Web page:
What next at the harbor? 7 plans submitted for the Power Plant

October 17, 1990|By Edward Gunts

A Depression-era "speakeasy," a Hard Rock Cafe, a high-technology information center and a public museum for the contemporary arts are among seven eclectic ideas city officials have to choose from for Baltimore's vacant Pier 4 Power Plant.

The bids were submitted in response to the Schmoke administration's request in August for proposals for the Power Plant, which has been vacant since the Six Flags Corp. closed its nightclub there in January. The deadline for submitting plans was Monday.

City officials have not made the proposals available for review, but they did release the names of bidders and brief descriptions of each proposal.

According to city officials and the bidders themselves, the proposals include:

* The Baltimore Speakeasy, a $14 million complex of restaurants, shops and gathering places proposed by interior designer Susan Addington, of Addington Advantage Interiors, and Patricia Anne Horner, of Horner Management Inc. Among the attractions would be a re-creation of the Blue Mirrow Supper Club, a 1920s nightspot where Baltimoreans met for dinner and ballroom dancing; Sugarbabes Sweet Shoppe, an old-fashioned ice cream parlor; Rumbleseat Miniature Golf Course; Gangsters, a speakeasy with a Roaring '20s theme; and a variety of shops and eating places.

The idea, Ms. Addington said,would be a low-key, non-gaudy environment where people can go for entertainment and not have to spend much money. * A large downtown annex for the Baltimore Museum of Art, designed for the "presentation of contemporary art" and major traveling exhibitions of all kinds. Arnold Lehman, director of the museum, declined to discuss the proposal in detail.

For several years, the museum's staff and directors have been studying ways to expand the museum beyond Art Museum Drive and plan to build a new wing for 20th century art starting next year. A plan to expand into Wyman Park Dell has drawn strong opposition from residents of the surrounding area.

* A complex of restaurants, attractions and entertainment venues proposed by Robert Goldstein, the president of Maryland Sound Industries. Mr. Goldstein said he would work with New Age exhibit designer Edwin Schlossberg, who is married to Caroline Kennedy, to develop a one-of-a-kind "interactive video concept," involving numerous participants competing simultaneously. Two West Coast operations, the Hard Rock Cafe and Carlos and Charlie's, have expressed interest in opening Baltimore branches as part of the project.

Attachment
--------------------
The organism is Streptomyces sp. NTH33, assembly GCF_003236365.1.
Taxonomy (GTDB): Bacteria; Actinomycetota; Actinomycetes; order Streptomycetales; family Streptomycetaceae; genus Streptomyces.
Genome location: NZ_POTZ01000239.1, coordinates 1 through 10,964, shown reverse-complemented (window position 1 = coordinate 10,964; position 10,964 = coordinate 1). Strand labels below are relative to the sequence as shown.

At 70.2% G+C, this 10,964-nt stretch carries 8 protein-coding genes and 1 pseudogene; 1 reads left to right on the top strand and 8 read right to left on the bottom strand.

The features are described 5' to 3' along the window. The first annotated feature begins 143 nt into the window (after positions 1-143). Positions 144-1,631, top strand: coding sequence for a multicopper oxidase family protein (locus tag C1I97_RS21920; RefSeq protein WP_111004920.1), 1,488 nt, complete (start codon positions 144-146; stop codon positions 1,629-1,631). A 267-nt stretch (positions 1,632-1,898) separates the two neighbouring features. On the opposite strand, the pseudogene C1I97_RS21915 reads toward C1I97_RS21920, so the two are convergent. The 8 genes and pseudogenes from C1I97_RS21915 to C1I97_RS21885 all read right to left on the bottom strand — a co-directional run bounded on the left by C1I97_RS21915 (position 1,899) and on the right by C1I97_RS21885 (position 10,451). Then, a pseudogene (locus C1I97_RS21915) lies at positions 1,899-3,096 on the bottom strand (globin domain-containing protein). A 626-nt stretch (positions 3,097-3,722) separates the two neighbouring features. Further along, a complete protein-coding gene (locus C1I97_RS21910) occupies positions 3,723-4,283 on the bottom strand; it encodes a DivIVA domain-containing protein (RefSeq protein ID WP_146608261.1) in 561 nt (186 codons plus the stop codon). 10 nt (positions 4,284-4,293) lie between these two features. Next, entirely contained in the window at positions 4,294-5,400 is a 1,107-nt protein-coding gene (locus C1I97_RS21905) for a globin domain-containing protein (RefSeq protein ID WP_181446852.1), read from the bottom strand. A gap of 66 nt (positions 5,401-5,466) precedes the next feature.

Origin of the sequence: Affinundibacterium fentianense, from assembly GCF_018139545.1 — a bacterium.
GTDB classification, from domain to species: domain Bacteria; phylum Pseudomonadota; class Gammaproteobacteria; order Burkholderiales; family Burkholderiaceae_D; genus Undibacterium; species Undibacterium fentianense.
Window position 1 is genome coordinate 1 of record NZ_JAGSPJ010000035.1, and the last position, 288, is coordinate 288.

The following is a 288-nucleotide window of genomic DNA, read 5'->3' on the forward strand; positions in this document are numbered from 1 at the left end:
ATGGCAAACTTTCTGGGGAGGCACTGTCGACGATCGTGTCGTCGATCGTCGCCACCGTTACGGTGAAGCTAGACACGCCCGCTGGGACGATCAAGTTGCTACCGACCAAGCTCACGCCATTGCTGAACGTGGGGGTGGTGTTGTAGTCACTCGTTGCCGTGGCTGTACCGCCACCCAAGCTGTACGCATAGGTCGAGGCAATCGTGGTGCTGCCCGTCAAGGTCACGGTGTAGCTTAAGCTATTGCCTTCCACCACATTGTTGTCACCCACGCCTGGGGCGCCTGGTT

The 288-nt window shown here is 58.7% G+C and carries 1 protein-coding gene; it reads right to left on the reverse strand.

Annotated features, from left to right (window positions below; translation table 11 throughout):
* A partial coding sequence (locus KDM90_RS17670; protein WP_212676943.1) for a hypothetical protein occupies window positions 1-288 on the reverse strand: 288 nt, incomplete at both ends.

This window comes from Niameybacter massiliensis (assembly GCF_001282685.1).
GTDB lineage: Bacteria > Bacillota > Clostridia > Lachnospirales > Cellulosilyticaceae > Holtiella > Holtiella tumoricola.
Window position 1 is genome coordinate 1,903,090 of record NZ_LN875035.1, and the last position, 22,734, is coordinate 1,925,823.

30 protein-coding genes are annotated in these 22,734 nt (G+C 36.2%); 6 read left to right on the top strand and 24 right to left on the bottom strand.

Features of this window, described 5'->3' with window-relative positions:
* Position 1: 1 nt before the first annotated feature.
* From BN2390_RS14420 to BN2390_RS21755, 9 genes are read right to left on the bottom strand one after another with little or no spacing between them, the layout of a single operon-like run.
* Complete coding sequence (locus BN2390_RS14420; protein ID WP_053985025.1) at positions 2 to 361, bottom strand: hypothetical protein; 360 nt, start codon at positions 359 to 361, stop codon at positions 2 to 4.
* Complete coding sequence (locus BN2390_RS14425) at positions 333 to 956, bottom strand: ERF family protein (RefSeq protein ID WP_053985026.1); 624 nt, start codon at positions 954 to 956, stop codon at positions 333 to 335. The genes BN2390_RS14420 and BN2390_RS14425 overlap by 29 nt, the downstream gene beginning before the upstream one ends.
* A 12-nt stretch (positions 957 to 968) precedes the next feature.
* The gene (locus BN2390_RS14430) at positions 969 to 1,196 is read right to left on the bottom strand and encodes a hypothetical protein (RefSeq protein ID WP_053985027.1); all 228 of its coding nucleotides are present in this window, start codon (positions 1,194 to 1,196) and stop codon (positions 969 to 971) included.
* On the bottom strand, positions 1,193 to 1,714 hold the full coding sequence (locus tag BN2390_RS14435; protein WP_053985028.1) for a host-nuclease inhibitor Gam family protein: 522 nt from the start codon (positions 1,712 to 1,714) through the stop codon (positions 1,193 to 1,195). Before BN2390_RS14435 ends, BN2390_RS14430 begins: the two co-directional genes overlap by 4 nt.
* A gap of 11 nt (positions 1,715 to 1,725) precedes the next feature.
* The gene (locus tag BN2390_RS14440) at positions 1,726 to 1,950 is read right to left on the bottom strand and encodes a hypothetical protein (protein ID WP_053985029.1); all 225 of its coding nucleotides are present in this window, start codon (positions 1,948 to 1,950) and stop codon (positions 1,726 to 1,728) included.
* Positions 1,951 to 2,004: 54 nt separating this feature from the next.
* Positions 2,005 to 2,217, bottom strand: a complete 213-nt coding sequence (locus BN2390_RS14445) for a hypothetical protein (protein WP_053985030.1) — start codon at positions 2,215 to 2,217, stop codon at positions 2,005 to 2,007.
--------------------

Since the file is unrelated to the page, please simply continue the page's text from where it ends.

* KIDS Place, a $20 million children's museum, living history museum and resource center with a museum store, family-style restaurants, interactive exhibits and other attractions. The developer would be Maryland Children's Museum Inc., a non-profit group headed by Reg Murphy, chairman of The Baltimore Sun.

The concept would incorporate ideas from many other facilities, including the Children's Museum in Boston and Colonial Williamsburg.

* A $4 million family entertainment complex with television and video production facilities proposed by Fusion Management Group, Inc., an organization owned by Roxanna Green. Michael Hoffberger of Hoffberger and Associates would be the development partner. Riku Productions of Maryland, a producer

and syndicator of game shows, would be one of the studio users.

* Information Power Plant, a high-tech communications distribution center or "teleport" that would be able to receive and transmit voice, data and video information via satellite, fiber optics and microwave. Among the uses would be videoconferencing between people in Baltimore and in other cities. The idea came from a state employee who wanted to encourage city officials to think of ways to make Baltimore more competitive in the telecommunications field.

* E=MC, an education-oriented complex proposed by a group headed by Darrell Frazier.

Baltimore's downtown development agency, Center City-Inner Harbor Development Inc., is assembling a panel to review the proposals and recommend a developer for the three-building, 106,230-square-foot complex.

Center City officials indicated in August that they already are negotiating with the Baltimore Center for the Performing Arts, operators of the Pier 6 Pavilion and Morris A. Mechanic Theatre, to operate an off-Broadway theater in the Power Plant. Other bidders have been asked to submit compatible proposals.

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